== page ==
Retired Judge Glenn Norton, who served as a mediator to help negotiate the agreement, said that Bayer’s lawyers and the attorneys for Roundup users who haven’t yet reached deals are “determined to get them settled, too.”

Norton, who served 14 years as an appellate judge in Missouri, was tapped by the judges presiding over Roundup cases in the city of St. Louis and St. Louis County to serve as mediator for the Bayer litigation in those courts.

The uncertainty of getting trial dates amid the pandemic played a role in bringing both sides together to hash out the deals, Norton said. The lack of trials allowed lawyers to focus on overcoming disputes about value of the cases, he added.

What Bloomberg Intelligence Says

“Suits can still be pursued by those not part of the deal or those who allege injury in the future, but it’s very likely potential claims are legally flawed.”

--Holly Froum, analyst

Read report here.

Three California juries in a row have ruled against the company and ordered it to pay damages to former Roundup users. The next cases could be brought in state court in St. Louis. Bayer is appealing the cases it has lost.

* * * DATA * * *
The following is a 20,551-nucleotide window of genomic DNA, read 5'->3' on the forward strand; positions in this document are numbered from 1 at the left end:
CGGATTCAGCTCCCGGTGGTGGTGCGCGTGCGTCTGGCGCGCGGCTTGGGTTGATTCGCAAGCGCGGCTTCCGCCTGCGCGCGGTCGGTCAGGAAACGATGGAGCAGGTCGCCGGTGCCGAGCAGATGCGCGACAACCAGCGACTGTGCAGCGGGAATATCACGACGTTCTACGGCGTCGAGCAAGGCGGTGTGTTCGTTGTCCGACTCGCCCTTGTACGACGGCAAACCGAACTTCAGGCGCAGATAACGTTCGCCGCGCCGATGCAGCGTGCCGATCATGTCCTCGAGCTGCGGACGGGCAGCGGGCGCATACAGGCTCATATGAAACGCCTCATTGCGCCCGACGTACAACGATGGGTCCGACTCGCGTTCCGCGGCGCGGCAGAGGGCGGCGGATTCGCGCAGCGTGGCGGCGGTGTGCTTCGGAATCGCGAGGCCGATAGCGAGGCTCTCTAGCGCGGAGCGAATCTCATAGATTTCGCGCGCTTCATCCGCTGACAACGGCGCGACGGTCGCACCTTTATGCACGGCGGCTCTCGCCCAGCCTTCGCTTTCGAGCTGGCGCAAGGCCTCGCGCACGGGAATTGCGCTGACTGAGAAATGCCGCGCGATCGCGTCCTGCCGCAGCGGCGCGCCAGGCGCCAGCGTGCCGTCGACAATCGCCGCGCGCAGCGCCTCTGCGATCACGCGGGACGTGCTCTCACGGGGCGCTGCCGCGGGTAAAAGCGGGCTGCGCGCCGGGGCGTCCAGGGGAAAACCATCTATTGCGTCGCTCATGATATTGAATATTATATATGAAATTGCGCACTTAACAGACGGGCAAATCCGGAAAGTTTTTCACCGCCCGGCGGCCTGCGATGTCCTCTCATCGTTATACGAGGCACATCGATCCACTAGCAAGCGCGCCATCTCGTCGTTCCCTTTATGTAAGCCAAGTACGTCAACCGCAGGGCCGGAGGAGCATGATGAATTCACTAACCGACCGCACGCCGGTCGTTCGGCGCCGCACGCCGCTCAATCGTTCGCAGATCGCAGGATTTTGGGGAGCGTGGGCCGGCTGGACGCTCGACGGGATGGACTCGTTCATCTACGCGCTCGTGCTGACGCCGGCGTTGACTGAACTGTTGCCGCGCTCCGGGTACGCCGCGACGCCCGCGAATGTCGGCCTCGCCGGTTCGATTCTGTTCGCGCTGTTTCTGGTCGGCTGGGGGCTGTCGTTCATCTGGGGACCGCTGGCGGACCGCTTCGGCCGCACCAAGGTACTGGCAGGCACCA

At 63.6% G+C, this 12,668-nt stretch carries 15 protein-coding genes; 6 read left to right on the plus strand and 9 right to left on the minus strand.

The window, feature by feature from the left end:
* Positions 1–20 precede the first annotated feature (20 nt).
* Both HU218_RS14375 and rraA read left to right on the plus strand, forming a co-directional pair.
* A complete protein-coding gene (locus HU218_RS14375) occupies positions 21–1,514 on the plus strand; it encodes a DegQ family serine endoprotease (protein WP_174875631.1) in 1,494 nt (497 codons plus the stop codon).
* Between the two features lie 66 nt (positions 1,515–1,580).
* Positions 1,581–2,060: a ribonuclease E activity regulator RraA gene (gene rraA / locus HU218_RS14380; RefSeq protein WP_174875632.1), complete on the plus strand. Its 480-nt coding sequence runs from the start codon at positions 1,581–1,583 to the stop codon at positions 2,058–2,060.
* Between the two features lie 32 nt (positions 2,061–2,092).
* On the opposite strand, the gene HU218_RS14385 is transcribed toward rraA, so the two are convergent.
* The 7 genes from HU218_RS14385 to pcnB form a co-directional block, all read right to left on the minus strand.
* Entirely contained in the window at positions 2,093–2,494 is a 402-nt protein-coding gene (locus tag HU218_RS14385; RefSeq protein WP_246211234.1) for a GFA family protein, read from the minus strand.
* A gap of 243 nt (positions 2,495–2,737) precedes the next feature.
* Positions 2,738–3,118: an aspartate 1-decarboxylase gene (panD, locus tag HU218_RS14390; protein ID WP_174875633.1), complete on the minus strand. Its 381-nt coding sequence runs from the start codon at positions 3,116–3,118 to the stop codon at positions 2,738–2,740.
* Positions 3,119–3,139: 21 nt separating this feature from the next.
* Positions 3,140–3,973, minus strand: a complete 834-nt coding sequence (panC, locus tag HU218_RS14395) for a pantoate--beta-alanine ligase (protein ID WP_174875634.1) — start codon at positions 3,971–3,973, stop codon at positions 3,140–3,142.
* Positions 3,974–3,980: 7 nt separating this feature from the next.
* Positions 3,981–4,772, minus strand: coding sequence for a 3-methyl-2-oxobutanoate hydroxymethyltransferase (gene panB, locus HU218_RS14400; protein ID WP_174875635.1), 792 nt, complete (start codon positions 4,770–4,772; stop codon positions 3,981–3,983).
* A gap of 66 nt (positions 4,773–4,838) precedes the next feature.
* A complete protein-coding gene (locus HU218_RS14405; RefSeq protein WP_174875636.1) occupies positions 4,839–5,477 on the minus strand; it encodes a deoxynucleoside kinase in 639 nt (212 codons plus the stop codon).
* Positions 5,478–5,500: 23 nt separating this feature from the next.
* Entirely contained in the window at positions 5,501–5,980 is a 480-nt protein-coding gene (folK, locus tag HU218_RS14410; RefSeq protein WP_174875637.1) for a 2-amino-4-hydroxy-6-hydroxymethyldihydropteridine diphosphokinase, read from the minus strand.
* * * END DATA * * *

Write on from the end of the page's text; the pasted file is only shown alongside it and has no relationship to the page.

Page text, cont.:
“The remaining cases are in the hands of lawyers who know how to litigate, so we’re going to see some more Roundup trials in the future,” said Fletch Trammell, a Texas-based lawyer who held his roughly 5,000 cases out of the settlement. “This litigation is far from over.”

The consolidated federal case is In RE: Roundup Products Liability Litigation, MDL 2741, U.S. District Court, Northern District of California (San Francisco).

(Updates with share decline in 2nd paragraph, comments from retired U.S. judge from 15th paragraph)

To contact the reporters on this story:
Jef Feeley in Wilmington, Delaware at jfeeley@bloomberg.net;
Tim Loh in Munich at tloh16@bloomberg.net

To contact the editors responsible for this story:
Kenneth Wong at kwong11@bloomberg.net;
David Glovin at dglovin@bloomberg.net

Marthe Fourcade, John Lauerman

© 2020 Bloomberg L.P. All rights reserved. Used with permission.